My thoughts on iGen are a mixed bag of astonishment and bewilderment. My students are incredibly polite and courteous, much more so than the students in their desks thirty years ago. Not a day, or block for that matter, goes by without a student saying “thank you” at the end of the class. They are highly focused on the future and have clear visions where they wish to go. I expend very little energy in attempting to motivate them as they have plenty of agency. However, along with all this focus and conscientiousness, I see a lot of stress and anxiety. There’s never a moment of solitude in their life. No space to breathe. I wish they could all ditch their phone this summer and take a road trip with their besties for a couple of days. The iGens do need to experience this world outside of the auspices of their parents and the school. Make some mistakes, take the wrong turn, get lost for a while.
Q: Do you find any truth in stereotypes associated with your generation?
A: It’s mixed. Obviously the stereotypes that come to mind are kind of the sex and drugs and revolution kind of stuff. There was the stereotypes of hippies, of folks with really long hair just stepping out of society all together. That was the exception, not the rule to the Baby Boomers. But the sex stuff is spot on because of the technology of the time; the birth control pill came around in 1965, and so for the first time in human history you could reliably have sex and not procreate.
Q: How do you view technology and how does it affect your daily life?
A: I’ve been using computers since I started teaching in ‘88 as a means of presentation and data entry. The other business like social media I don’t use. I mean, I have a Facebook but it’s basically for my wife to post pictures. But beyond that I don’t seem to find any utility in it. I find more recently that people want teachers to use technology for the sake of technology. I think students are less comfortable with doing a test on an iPad. For myself, I think I’m successfully avoiding.
Q: What significant events have happened in your lifetime and how did your age or generation impact your experience of the event?
A: Well certainly Vietnam was an existential threat—just by virtue of a draft number I could have ended up overseas. 9/11 was a wake up call on how vulnerable we were as a nation. I was in the hallway with my students when the announcement came on: ‘Teachers, you may want to turn on your monitors, there’s been a second accident at the World Trade Center.’ We weren’t notified of the first accident. I had students crying because they had relatives in New York City. This was before cell phones were popularized to the extent that they are now, so students were running to the office to make phone calls. The first thing I thought was that this was my generation’s Pearl Harbour.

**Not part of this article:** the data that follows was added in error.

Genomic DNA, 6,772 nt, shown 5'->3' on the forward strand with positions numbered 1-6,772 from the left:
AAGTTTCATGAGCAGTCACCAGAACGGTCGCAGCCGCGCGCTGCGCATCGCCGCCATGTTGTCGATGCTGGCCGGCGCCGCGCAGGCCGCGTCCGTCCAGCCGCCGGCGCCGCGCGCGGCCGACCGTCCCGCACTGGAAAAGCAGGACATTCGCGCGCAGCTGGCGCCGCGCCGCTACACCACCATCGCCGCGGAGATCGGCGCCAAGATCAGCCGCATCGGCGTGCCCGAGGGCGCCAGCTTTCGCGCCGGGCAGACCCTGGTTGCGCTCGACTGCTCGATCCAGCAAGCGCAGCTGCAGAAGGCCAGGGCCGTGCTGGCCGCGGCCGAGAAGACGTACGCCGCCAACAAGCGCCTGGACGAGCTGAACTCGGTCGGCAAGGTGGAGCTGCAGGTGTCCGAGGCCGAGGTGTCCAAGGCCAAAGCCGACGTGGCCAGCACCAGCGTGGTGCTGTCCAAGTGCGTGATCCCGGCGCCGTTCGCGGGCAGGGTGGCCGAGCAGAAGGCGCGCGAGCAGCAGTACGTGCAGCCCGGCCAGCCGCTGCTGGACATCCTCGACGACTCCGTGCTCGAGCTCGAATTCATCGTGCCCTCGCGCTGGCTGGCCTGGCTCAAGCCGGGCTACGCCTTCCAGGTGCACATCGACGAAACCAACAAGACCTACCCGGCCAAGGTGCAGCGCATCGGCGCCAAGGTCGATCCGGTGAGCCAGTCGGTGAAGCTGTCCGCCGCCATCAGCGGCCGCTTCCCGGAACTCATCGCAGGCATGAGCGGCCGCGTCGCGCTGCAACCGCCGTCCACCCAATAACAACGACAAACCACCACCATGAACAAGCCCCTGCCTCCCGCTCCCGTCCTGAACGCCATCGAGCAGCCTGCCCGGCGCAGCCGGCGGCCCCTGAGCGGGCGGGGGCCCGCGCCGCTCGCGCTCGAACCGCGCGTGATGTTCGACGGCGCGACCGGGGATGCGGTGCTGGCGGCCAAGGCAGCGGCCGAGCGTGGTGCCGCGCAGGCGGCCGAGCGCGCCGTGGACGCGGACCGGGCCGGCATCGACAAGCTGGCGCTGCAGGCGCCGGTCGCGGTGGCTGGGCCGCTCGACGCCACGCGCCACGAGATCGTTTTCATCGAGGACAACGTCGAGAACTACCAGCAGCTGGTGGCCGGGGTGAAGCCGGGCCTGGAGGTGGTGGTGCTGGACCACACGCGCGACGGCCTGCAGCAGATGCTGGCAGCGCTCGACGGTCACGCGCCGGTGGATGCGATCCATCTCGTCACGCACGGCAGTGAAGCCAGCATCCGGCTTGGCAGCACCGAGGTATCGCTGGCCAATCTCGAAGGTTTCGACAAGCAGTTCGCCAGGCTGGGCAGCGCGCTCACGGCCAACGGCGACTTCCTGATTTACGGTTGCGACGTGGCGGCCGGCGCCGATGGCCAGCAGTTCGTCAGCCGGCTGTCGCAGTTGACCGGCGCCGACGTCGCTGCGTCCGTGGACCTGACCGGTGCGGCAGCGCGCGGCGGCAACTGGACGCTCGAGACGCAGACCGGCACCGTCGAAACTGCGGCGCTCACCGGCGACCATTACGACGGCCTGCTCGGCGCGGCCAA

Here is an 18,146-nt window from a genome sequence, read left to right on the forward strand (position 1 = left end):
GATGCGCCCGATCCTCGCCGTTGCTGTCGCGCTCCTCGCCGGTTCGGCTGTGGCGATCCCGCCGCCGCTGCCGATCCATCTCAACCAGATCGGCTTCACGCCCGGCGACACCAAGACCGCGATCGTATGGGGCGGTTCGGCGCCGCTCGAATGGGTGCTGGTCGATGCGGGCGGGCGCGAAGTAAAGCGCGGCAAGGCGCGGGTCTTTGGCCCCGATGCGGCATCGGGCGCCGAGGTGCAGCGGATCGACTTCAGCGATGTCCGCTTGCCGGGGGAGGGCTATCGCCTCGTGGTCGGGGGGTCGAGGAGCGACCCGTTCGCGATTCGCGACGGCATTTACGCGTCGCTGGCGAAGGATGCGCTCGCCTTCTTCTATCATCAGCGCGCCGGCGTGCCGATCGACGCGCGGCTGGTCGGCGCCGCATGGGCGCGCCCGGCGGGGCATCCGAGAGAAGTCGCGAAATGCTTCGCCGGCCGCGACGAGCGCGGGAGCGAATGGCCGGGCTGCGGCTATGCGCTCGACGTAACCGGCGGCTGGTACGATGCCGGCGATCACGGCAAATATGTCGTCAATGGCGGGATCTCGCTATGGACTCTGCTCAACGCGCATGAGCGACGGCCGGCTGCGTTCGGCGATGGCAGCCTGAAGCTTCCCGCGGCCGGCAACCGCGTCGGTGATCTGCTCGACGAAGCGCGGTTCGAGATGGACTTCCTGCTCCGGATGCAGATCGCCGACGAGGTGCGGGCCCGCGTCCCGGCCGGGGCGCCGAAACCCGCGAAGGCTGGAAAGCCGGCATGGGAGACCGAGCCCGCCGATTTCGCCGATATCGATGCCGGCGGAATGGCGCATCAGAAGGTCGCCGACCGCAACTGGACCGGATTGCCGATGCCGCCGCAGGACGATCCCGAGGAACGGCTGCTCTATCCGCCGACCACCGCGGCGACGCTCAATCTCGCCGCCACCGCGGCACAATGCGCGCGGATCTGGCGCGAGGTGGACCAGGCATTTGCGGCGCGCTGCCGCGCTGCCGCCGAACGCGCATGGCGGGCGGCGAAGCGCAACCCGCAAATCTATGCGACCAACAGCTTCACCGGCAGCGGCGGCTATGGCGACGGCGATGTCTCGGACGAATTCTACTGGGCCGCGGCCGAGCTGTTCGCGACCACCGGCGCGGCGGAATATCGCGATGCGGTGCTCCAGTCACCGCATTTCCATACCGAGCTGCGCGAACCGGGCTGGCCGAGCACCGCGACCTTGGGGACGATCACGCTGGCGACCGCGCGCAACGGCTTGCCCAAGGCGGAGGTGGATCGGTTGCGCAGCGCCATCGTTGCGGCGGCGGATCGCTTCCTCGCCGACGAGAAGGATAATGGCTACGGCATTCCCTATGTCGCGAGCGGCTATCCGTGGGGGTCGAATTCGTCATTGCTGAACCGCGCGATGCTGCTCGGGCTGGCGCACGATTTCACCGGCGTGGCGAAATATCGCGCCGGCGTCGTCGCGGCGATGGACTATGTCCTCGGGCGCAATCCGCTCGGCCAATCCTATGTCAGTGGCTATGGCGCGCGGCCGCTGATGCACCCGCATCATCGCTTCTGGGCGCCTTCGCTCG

Silent Generation (ages 74-91): Bob Ellis (Retiree)

The iGeneration is really a wonderful group of kids. They are not very self absorbed; they are more willing to share what they’ve got. I deal with my granddaughter on pretty much a daily basis, and it’s wonderful. The extent to which she absorbs technology and the lack of resistance to different things that come out is great. If a new phone comes out, she’d be thrilled to have it.
Q: Do you find any truth in stereotypes associated with your generation?
A: The stereotypes with our generation is that we are old people, opinionated, and reminiscent of the “good old days.” In terms of the stereotype that we value family more than most generations, my dad was in the military during the war and he was gone most of the time so the family thing was really just my mom. The patriotism stereotype was existent but not really emphasized.
Q: How do you view technology and how does it affect your daily life?
A: You can either reject it or you can accept it. We have a computer at home. I don’t have a phone, but my wife does. I used to have a pager for a number of years 24 hours a day, 7 days a week. After awhile you get deterred by that; you’d rather not be anywhere near it. I would get paged in the middle of the night, weekends, and holidays, so the first day I retired it I got rid of it and that was the end of that.
Q: What significant events have happened in your lifetime and how did your age or generation impact your experience of the event?
A:The Vietnam war was pretty significant. I was drafted into the army in ‘66 and served in different places. In terms of 9/11, I remember working the day that it happened. They brought a television into the office and reported on a plane having gone into the World Trade Center. When it first happened, everybody thought it was an accident and that it couldn’t happen again; but when another one went into the tower. It was a pretty significant thing because people didn’t think that America could be harmed, and 9/11 dispelled that and made it a global situation. It was just sad.